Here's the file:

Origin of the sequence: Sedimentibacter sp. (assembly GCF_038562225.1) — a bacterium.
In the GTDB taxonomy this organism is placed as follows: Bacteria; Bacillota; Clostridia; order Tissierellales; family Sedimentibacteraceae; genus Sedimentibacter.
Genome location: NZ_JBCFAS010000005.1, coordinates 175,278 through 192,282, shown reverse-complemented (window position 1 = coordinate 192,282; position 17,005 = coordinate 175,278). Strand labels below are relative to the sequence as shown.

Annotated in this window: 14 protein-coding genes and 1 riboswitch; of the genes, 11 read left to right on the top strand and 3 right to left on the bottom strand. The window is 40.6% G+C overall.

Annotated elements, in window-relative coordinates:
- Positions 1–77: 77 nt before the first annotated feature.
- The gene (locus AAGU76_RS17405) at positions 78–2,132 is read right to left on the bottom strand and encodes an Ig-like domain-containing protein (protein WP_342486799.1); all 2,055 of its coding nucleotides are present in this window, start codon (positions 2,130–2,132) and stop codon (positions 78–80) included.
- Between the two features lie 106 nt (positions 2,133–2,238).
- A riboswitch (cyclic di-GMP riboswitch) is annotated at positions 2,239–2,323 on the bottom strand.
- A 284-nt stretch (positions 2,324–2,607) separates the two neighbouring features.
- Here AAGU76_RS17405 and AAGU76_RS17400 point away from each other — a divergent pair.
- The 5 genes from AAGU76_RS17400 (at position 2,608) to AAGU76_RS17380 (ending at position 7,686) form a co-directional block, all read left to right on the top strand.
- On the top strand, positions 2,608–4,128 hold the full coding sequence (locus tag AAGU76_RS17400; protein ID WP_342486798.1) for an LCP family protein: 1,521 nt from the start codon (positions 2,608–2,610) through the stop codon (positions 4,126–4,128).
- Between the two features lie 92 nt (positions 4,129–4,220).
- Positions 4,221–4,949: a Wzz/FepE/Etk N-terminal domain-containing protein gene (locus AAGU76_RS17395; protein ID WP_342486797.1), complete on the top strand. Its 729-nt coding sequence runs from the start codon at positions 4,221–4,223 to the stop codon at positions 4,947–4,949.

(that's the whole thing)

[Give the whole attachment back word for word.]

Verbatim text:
Origin of the sequence: Sedimentibacter sp. (assembly GCF_038562225.1) — a bacterium.
In the GTDB taxonomy this organism is placed as follows: Bacteria; Bacillota; Clostridia; order Tissierellales; family Sedimentibacteraceae; genus Sedimentibacter.
Genome location: NZ_JBCFAS010000005.1, coordinates 175,278 through 192,282, shown reverse-complemented (window position 1 = coordinate 192,282; position 17,005 = coordinate 175,278). Strand labels below are relative to the sequence as shown.

Annotated in this window: 14 protein-coding genes and 1 riboswitch; of the genes, 11 read left to right on the top strand and 3 right to left on the bottom strand. The window is 40.6% G+C overall.

Annotated elements, in window-relative coordinates:
- Positions 1–77: 77 nt before the first annotated feature.
- The gene (locus AAGU76_RS17405) at positions 78–2,132 is read right to left on the bottom strand and encodes an Ig-like domain-containing protein (protein WP_342486799.1); all 2,055 of its coding nucleotides are present in this window, start codon (positions 2,130–2,132) and stop codon (positions 78–80) included.
- Between the two features lie 106 nt (positions 2,133–2,238).
- A riboswitch (cyclic di-GMP riboswitch) is annotated at positions 2,239–2,323 on the bottom strand.
- A 284-nt stretch (positions 2,324–2,607) separates the two neighbouring features.
- Here AAGU76_RS17405 and AAGU76_RS17400 point away from each other — a divergent pair.
- The 5 genes from AAGU76_RS17400 (at position 2,608) to AAGU76_RS17380 (ending at position 7,686) form a co-directional block, all read left to right on the top strand.
- On the top strand, positions 2,608–4,128 hold the full coding sequence (locus tag AAGU76_RS17400; protein ID WP_342486798.1) for an LCP family protein: 1,521 nt from the start codon (positions 2,608–2,610) through the stop codon (positions 4,126–4,128).
- Between the two features lie 92 nt (positions 4,129–4,220).
- Positions 4,221–4,949: a Wzz/FepE/Etk N-terminal domain-containing protein gene (locus AAGU76_RS17395; protein ID WP_342486797.1), complete on the top strand. Its 729-nt coding sequence runs from the start codon at positions 4,221–4,223 to the stop codon at positions 4,947–4,949.